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This review is taken from PN Review 241, Volume 44 Number 5, May - June 2018.

Cover of Of Silence and Song
Valerie DuffNegative Capability
Dan Beachy-Quick, Of Silence and Song (Milkweed Editions) £9.99
American poet Dan Beachy-Quick is no stranger to an ambitious project. His latest Of Silence and Song, which is not wholly poetry, memoir, essay or history, begins by plunging into the negative: ‘On our walk my youngest daughter asked me, ‘What are the songs you don’t know?’ His answer: ‘Silence was the best description.’ Of Silence and Song devotes itself to this riddle, in search of where world and absence meet.

But this is a book not comprised of silence ultimately; it is one that calls attention to stillness and record. It is a book of histories and legends that have come to rest in silence and retelling. Of actions that can only be met with silence. But it is mostly about wandering. Using leitmotifs as guide, Beachy-Quick gives himself license to wander, ranging as far as Duchamp, the Greek muse Tacita, Paul Celan’s changing name (‘in anagram a kind of diaspora’), to the glint of the helmets in The Iliad. Ending on various pilgrimages with his family (to Rome, etc), the book is a preserver of relics. The things surrounded by silence are realised in minutiae (a young child’s sleep rituals, the pressed flowers left in Emily Dickinson’s bible, nails from Thoreau’s cabin). Of Song and Silence leans on the labyrinth of classical thought, from the origin of Hebrew letters and the story of Homer’s life, into the deepest modern quagmires of race violence, gun control and climate change.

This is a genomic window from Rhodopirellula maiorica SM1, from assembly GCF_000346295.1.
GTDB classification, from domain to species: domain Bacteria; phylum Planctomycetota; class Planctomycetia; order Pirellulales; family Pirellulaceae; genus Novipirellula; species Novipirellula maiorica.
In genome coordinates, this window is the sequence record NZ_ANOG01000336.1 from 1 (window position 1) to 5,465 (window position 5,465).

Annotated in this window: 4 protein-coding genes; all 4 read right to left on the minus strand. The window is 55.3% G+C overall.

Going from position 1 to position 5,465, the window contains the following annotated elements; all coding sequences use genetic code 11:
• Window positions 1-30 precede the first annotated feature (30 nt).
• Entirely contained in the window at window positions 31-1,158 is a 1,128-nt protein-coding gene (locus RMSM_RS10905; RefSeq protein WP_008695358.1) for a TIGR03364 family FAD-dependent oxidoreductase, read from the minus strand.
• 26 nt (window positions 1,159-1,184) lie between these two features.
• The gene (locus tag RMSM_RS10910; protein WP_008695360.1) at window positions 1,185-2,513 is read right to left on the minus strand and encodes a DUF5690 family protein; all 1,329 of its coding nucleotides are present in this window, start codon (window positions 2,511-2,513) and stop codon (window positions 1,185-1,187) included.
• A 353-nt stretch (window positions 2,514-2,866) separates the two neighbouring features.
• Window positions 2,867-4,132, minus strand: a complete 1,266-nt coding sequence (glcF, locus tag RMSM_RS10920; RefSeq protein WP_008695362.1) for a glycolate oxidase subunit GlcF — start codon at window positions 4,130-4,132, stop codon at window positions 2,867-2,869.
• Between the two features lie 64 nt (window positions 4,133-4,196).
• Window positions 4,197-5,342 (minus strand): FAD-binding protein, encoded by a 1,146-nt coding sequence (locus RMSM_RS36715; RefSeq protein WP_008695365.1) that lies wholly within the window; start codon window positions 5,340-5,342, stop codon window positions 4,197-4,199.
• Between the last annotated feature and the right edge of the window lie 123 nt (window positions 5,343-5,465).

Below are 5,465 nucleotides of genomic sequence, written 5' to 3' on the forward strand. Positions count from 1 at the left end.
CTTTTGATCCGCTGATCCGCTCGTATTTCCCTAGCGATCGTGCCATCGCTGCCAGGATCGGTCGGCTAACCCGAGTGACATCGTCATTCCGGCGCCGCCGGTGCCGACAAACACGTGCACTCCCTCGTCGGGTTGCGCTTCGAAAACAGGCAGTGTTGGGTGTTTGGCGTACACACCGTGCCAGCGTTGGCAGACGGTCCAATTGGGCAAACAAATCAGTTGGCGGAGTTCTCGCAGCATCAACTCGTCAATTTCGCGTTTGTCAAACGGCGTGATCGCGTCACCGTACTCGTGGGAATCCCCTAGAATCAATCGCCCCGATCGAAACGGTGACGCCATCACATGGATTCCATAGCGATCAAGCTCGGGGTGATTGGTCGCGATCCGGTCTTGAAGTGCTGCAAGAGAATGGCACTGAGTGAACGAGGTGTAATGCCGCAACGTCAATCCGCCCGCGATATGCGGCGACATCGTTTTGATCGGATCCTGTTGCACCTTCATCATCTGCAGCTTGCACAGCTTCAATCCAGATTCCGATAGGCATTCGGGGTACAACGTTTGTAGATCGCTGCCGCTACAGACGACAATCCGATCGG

Beachy-Quick is a poet, and there are poems laced throughout, but his ...


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